A community-based randomized trial encouraging sun protection for children.Pediatrics. 1998 Dec; 102(6):E64.Ped
We evaluated the impact of an intervention promoting sun protection behavior among children 2 to 11 years of age through schools and day care centers, primary care practices, and recreation areas.
Ten towns in New Hampshire were paired, then assigned randomly to intervention or control status. The multicomponent SunSafe intervention was provided to children and caregivers through primary care practices, day care centers, schools, and beach recreation areas. Training support and materials were provided by the SunSafe project, but project staff had no direct contact with children or parents in providing the intervention. All intervention components promoted the same message: avoid the sun between 11 AM and 3 PM, cover up using hats and protective clothing, use sun block with a sun protection factor >/=15, and encourage sun protection among family and friends. The impact of the intervention was determined by observing children's sun protection behavior at the beach during baseline compared with 1 year later. The primary outcomes of interest were changes in the proportion of children per town using at least some sun protection and changes in the proportion of children fully protected. Children were clustered by town, with the town thus being the unit of analysis. The primary care practice component included one practice meeting for clinicians and staff at which project staff presented background on skin cancer and how to promote its prevention; a sun protection office system manual based on our previous work, which provided specific direction on how to share responsibility among office staff and clinicians in carrying out routines that promote sun protection; and educational posters, pamphlets, and self-adhesive reminder notes designed to enhance sun protection counseling. SunSafe removable tattoos and stickers were offered to children at well-child and illness visits during the summer months. Schools each received three project staff visits: a brief visit with the principal to describe the intervention and to answer questions; an in-service program to educate teachers about skin cancer and to introduce curricular materials; and help with one parent outreach program. Larger day care centers each received one project staff visit. An additional six smaller day care centers received curricular materials through the mail but no visits. Two similar sets of curricular materials were used, one for grade schools and the other for preschools and day care centers. Both emphasized the importance of sun protection rather than the danger of skin cancer. Materials emphasized dynamic activities modeled after the "Slip, Slop, Slap" and "SunSmart" programs and included new material developed to suit regional needs. Both manuals offered structured plans but also provided a variety of activities from which teachers could choose. Teachers agreed to devote a minimum of two class periods to these materials. For recreation areas, lifeguards in each of the intervention communities attended an in-service meeting, during which background about skin cancer prevention was presented by project staff. The project also provided displays about the ultraviolet (UV) light index and about sun protection to be posted at each beach. Subsequently, project staff called beach staff in each community each morning with the predicted UV index for the day to post on the display. Educational pamphlets about the UV index and free sun-block samples were available to beachgoers through the lifeguards. One brief follow-up visit by project staff was made to each beach area to provide reinforcement.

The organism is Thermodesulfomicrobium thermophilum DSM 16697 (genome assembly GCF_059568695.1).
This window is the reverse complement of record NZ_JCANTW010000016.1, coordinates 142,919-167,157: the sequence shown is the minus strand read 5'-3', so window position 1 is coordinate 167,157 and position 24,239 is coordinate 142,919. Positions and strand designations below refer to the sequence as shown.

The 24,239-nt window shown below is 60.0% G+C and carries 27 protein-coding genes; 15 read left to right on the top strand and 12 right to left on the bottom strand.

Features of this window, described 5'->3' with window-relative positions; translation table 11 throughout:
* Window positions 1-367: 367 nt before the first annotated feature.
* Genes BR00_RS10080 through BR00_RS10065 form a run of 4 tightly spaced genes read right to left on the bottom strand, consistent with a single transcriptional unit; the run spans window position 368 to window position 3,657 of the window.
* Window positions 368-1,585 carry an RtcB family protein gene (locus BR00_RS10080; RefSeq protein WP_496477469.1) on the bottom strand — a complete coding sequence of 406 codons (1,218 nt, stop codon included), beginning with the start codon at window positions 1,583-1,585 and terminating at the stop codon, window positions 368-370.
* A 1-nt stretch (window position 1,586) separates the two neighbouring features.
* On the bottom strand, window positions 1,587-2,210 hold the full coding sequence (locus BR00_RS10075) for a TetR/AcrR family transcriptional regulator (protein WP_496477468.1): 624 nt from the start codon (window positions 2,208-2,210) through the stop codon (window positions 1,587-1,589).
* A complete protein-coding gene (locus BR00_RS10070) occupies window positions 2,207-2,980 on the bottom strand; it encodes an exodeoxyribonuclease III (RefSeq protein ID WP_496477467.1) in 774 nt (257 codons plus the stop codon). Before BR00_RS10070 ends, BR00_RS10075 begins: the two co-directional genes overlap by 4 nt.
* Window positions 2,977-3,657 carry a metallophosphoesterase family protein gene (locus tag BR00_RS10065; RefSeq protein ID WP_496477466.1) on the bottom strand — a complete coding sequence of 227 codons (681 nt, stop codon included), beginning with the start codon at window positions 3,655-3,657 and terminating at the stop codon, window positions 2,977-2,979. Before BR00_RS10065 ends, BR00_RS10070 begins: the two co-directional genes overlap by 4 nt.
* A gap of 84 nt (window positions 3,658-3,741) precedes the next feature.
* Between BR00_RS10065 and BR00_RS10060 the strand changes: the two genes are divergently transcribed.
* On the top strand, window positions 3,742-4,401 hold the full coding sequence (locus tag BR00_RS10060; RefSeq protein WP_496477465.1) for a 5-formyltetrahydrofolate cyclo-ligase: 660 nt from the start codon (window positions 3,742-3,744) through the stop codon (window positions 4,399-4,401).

We observed 1930 children. Use of some sunscreen on at least one body area increased in all 5 intervention towns compared with paired control towns. In intervention towns, this mean proportion increased from 0.56 of those observed at baseline to 0.76 of those observed postintervention, with a minimal increase among control town children. (ABSTRACT TRUNCATED